Portlandia: Season 8: Review

Portlandia’s eighth and final season premieres January 18th, 10pm on IFC.

By Matthew Stanford

Throughout seven seasons, Portlandia’s been fairly consistent for a sketch comedy show. While nothing was ever truly groundbreaking, it helped put IFC on the map as a place for quirky alt programming. (If you’ve never watched it, I view their song “The Dream of the 90s Is Alive in Portland” as the thesis of the show.)

On the surface, it may seem that Portlandia is out to insult the citizens of Portland, which is not the case. Rather than mocking, the tone has always been one of a loving embrace to the unique strangeness of the city and its people. In a way, it’s always been a comedy Twin Peaks, which is why having Kyle MacLachlan play the mayor of Portland throughout the series has always been so fitting.

IFC provided the first four episodes of Season 8 for review. In a nutshell, if you like the show, you’ll continue to like it. If you don’t, there will be nothing here to change your mind. It’s rare for a sketch comedy show to have a planned final season it allows Armisen and Brownstein to play a greatest hits album of the characters that they have created.

There has always been an experimental nature in their approach to the seasons with long form episodes, strange audio cues, and character focused pieces. Portlandia is the sketch comedy equivalent of REM, there was a lot of experimentation along the way, but at the end of the day you hear the song and know it is an REM song.

Season 8 is a bit more paint by the numbers, but the pacing on the skits is faster than it has been in recent seasons. If one skit is not landing with you, the next one comes around quickly. The biggest issue with this season (thus far) is that it is missing its main character, Portland. In previous seasons, it always played a large part of the characters, culture, and aesthetics of the show. This season feels as if the characters could be in any city. Since it is their swan song, the show seems as if the focus is on the character sets played by Armisen and Brownstein and is less about the city and residents that surround them.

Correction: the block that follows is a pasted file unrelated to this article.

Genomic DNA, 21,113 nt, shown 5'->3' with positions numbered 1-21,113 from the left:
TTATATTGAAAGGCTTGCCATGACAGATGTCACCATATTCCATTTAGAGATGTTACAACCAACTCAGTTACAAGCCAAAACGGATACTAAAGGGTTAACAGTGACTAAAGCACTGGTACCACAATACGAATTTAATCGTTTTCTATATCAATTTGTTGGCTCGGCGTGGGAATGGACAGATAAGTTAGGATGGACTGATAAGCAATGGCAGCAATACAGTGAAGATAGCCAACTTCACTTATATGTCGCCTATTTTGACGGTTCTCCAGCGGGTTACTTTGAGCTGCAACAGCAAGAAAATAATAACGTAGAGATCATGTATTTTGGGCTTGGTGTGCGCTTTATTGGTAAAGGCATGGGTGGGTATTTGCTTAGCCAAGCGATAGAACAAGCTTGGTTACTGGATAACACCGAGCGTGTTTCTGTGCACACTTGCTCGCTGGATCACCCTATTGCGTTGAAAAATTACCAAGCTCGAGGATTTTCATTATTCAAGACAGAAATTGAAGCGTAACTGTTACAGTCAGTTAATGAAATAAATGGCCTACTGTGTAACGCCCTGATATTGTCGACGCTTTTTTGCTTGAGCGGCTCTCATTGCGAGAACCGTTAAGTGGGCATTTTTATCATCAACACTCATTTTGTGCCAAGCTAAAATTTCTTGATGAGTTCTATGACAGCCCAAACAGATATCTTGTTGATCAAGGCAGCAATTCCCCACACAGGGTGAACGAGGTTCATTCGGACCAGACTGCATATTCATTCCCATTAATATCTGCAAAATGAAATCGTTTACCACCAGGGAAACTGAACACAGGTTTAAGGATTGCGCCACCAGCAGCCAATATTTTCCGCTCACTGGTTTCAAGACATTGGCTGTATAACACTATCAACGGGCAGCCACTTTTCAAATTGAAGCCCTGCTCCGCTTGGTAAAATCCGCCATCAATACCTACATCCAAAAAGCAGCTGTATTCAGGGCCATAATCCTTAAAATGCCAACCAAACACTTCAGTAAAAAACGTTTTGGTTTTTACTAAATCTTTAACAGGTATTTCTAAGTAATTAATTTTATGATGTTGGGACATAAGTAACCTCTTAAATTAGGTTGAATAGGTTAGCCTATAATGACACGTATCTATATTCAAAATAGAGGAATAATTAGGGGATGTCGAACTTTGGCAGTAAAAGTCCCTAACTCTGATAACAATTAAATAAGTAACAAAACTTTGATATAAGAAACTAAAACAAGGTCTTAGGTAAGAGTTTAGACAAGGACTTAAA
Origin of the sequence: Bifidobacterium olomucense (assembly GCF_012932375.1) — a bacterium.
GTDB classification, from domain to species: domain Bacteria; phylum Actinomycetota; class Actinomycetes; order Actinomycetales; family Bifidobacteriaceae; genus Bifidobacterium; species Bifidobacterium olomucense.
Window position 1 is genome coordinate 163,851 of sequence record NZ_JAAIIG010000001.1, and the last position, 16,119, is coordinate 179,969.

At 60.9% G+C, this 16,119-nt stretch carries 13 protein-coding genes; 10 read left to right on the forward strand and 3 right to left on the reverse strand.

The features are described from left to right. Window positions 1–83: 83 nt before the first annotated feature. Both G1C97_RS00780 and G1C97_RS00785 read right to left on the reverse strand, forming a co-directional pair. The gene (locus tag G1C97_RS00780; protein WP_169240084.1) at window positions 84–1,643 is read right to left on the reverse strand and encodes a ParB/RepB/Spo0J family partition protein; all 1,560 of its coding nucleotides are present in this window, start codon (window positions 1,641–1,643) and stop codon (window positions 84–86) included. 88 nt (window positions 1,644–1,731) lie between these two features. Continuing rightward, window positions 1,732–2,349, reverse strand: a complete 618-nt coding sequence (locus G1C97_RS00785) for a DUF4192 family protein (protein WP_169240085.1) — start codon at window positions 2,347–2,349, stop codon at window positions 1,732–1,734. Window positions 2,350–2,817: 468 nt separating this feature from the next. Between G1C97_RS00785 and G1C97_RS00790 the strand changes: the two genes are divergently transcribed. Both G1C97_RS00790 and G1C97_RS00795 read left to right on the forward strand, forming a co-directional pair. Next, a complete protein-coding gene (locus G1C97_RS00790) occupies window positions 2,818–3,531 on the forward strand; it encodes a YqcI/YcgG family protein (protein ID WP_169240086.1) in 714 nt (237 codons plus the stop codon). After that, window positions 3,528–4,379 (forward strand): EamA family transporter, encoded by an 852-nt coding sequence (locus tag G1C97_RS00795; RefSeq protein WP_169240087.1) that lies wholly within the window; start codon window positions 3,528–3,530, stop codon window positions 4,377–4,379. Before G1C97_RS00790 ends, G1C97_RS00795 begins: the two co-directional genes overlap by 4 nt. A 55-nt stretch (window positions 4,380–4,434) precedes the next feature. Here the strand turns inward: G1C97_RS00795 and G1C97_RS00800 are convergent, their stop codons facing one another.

One quick side note, whomever does costume design, hair and makeup for Portlandia should win another award. If you look at Fred Armisen’s appearance, and most notably his hair, in every single skit, it is vastly different. They all look authentic in appearance as well.

There are many very funny moments throughout the first four episodes. While I don’t want to spoil the best moments or any celebrity cameos, I would like to highlight my favorite skits: In Episode 1, there’s a “Serial” podcast parody, “Forgotten America: Rural Footprints.” It’s hilarious, and I wish that it would have run a little longer. The police department had to make a decision, wear body cams or have podcasters follow them around at all times. Also in the first episode was a skit involving an infestation of horses that by all accounts should have failed, but made me laugh harder than anything in all four episodes. In Episode 2, there’s a skit about the first female executive partner speaking at her firm right after being promoted. This skit is extremely timely and is very likely to go viral after it airs. Episode 3 was my least favorite of the first four, but my favorite skit was a character going to therapy for the first time. In Episode 4, “Public Library Grass Replacement Project” was a highlight for me. Armisen’s greatest strength is making a purposefully annoying character funny and that is on full display here.

Bottom line: I enjoyed the first four episodes, and I look forward to watching the rest of the season. My hope is that Portland is spotlighted more in the back half of the season.

I give Portlandia Season 8 a B-.